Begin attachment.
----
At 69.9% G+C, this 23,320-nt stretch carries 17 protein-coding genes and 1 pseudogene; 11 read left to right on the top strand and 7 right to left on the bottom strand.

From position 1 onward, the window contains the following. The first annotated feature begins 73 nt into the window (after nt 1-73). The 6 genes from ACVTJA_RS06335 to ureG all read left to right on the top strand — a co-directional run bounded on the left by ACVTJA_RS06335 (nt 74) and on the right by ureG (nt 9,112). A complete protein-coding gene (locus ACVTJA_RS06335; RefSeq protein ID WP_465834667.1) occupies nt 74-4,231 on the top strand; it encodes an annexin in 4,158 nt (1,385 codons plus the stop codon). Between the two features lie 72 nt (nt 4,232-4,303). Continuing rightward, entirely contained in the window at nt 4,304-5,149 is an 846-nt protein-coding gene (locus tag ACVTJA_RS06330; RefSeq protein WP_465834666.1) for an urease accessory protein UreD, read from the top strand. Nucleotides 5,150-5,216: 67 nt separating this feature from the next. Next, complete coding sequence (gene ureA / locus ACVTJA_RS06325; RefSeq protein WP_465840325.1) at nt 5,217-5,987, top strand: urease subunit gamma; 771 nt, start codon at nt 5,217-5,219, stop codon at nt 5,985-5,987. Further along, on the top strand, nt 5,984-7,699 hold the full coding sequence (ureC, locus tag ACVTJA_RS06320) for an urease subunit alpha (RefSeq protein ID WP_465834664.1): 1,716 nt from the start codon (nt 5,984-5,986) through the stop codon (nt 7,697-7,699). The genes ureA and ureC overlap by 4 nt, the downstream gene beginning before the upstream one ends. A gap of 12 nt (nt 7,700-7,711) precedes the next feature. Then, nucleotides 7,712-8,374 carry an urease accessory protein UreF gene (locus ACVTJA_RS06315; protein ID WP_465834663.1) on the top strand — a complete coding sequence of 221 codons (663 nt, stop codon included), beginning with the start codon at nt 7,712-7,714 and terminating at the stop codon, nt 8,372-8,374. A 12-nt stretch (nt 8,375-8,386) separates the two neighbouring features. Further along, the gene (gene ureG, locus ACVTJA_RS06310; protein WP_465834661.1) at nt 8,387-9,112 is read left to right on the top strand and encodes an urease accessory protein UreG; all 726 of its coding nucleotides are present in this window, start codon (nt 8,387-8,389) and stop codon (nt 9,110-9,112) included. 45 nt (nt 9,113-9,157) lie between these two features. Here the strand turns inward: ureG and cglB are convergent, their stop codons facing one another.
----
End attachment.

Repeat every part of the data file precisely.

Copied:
At 69.9% G+C, this 23,320-nt stretch carries 17 protein-coding genes and 1 pseudogene; 11 read left to right on the top strand and 7 right to left on the bottom strand.

From position 1 onward, the window contains the following. The first annotated feature begins 73 nt into the window (after nt 1-73). The 6 genes from ACVTJA_RS06335 to ureG all read left to right on the top strand — a co-directional run bounded on the left by ACVTJA_RS06335 (nt 74) and on the right by ureG (nt 9,112). A complete protein-coding gene (locus ACVTJA_RS06335; RefSeq protein ID WP_465834667.1) occupies nt 74-4,231 on the top strand; it encodes an annexin in 4,158 nt (1,385 codons plus the stop codon). Between the two features lie 72 nt (nt 4,232-4,303). Continuing rightward, entirely contained in the window at nt 4,304-5,149 is an 846-nt protein-coding gene (locus tag ACVTJA_RS06330; RefSeq protein WP_465834666.1) for an urease accessory protein UreD, read from the top strand. Nucleotides 5,150-5,216: 67 nt separating this feature from the next. Next, complete coding sequence (gene ureA / locus ACVTJA_RS06325; RefSeq protein WP_465840325.1) at nt 5,217-5,987, top strand: urease subunit gamma; 771 nt, start codon at nt 5,217-5,219, stop codon at nt 5,985-5,987. Further along, on the top strand, nt 5,984-7,699 hold the full coding sequence (ureC, locus tag ACVTJA_RS06320) for an urease subunit alpha (RefSeq protein ID WP_465834664.1): 1,716 nt from the start codon (nt 5,984-5,986) through the stop codon (nt 7,697-7,699). The genes ureA and ureC overlap by 4 nt, the downstream gene beginning before the upstream one ends. A gap of 12 nt (nt 7,700-7,711) precedes the next feature. Then, nucleotides 7,712-8,374 carry an urease accessory protein UreF gene (locus ACVTJA_RS06315; protein ID WP_465834663.1) on the top strand — a complete coding sequence of 221 codons (663 nt, stop codon included), beginning with the start codon at nt 7,712-7,714 and terminating at the stop codon, nt 8,372-8,374. A 12-nt stretch (nt 8,375-8,386) separates the two neighbouring features. Further along, the gene (gene ureG, locus ACVTJA_RS06310; protein WP_465834661.1) at nt 8,387-9,112 is read left to right on the top strand and encodes an urease accessory protein UreG; all 726 of its coding nucleotides are present in this window, start codon (nt 8,387-8,389) and stop codon (nt 9,110-9,112) included. 45 nt (nt 9,113-9,157) lie between these two features. Here the strand turns inward: ureG and cglB are convergent, their stop codons facing one another.